Getting Into a Car Accident In a Friend’s Care: Who Is Liable? The Car Owner or The Driver?

March 13, 2024 | Thomas L. Stroble
Getting Into a Car Accident In a Friend’s Care: Who Is Liable? The Car Owner or The Driver?

Letting someone else drive your car is risky. They might not have the same driving experience or skill as you do. Regardless, after an accident, does that mean you hold all the responsibility for injuries and property damage?

Working with an attorney after someone gets into an accident while driving your car is the best way to protect yourself. If you let someone drive your vehicle and cause an accident, contact an experienced car accident attorney immediately.

Schedule a Free Initial Consultation Today!

Am I Responsible for An Accident if Someone Else Was Driving My Car? 

Yes. The law generally places the responsibility for paying for damages after a car accident on the owner. However, the driver must have the car owner's permission to drive the vehicle when the accident happens.

The car owner typically bears no responsibility for the accident if their insurance policy excludes the driver or the driver lives in another state and does not have a vehicle registered in your state.

What Do I Need to Know About No-Fault Insurance? 

No-Fault Insurance

In several states, the law requires drivers to carry no-fault automobile insurance coverage. Driving your car or letting someone else drive your car without no-fault insurance violates state law.

No-fault insurance policies cover all family members who live in the same home, and it covers any person who does not carry their no-fault insurance policy if they get hurt as a passenger or pedestrian in a car accident in the state.

For example, there are three parts to Michigan's no-fault insurance policies. The components of each policy are personal injury protection (PIP), property protection, and residual liability insurance coverage.

Personal Injury Protection 

PIP coverage is part of every no-fault insurance coverage. PIP coverage pays for necessary medical care without a maximum limit. PIP insurance coverage also covers 85 percent of lost income for an injured party for up to three years.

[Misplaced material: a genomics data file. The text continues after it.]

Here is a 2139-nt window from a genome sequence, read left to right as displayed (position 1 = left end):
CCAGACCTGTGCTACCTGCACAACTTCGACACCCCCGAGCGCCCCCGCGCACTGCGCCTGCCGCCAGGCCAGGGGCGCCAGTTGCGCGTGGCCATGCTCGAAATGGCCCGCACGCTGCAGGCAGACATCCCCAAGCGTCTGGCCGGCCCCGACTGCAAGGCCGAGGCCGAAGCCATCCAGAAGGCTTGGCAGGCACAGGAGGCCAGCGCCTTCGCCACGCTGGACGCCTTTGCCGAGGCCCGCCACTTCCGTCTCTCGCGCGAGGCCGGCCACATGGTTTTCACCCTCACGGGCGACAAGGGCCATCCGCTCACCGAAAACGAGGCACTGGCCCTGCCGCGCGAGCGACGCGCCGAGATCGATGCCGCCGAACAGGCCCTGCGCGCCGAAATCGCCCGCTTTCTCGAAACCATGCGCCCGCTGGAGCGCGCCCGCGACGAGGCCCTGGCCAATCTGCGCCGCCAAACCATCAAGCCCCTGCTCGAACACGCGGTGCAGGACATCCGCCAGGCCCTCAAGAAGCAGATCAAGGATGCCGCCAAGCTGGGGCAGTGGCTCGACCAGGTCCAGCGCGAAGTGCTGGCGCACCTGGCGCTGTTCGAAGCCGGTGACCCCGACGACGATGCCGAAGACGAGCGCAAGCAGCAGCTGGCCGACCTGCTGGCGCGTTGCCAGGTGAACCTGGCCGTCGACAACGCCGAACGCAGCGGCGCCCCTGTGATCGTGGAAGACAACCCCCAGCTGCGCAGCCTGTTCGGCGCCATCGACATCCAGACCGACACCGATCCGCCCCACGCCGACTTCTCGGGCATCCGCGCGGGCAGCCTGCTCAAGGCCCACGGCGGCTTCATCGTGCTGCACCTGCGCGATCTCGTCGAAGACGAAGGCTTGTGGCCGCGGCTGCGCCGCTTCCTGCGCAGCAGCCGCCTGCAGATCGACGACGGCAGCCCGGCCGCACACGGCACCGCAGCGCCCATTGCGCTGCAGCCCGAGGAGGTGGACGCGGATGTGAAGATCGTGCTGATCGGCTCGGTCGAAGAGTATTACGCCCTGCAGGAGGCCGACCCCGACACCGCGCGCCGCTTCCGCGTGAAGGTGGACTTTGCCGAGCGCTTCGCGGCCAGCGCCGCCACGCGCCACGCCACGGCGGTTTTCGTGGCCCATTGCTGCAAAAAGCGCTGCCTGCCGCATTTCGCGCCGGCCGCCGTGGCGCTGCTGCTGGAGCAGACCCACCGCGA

PIP coverage benefits family members who are passengers in someone else's car or are involved in a pedestrian accident.

Property Protection Coverage 

Property protection insurance pays up to one million dollars for damage to someone else's property caused by your car.

Residual Liability Insurance 

Residual liability insurance coverage essentially covers everything else. In most instances, individuals cannot file a lawsuit against you for an accident in a no-fault state. However, there are some exceptions to the general rule.

Residual liability insurance covers if you get sued for:

  • The driver caused an accident that ended in the serious injury, disfigurement, or death of someone else. 
  • The driver gets into an accident in another state.
  • The driver is involved in an accident with a non-resident driver.

Minimum Required Coverage For Auto Insurance 

Drivers must carry a minimum car insurance coverage to comply with state law.

As an example, minimum coverage amounts for Michigan drivers are:

  • $20,000 for death or bodily injury
  • $40,000 per accident for each individual who sustained injuries or lost their lives in a car accident.
  • $10,000 for property damage.

What Happens if the Person Driving Your Car Does Not Have No-Fault Insurance?

Every driver must carry no-fault insurance to legally drive their car in certain states. Despite state insurance laws, some drivers go without proper insurance coverage. Lacking the minimum amount of coverage creates unnecessary risk for all drivers.

So, what happens if the person driving your car does not have no-fault insurance? If the driver does not have no-fault insurance because they do not own a car, they should file a no-fault claim with a relative's insurance company. They can file a claim through your policy if they do not live with a relative with no-fault car insurance.

What Happens if No-Fault Car Insurance Won’t Cover All of My Losses?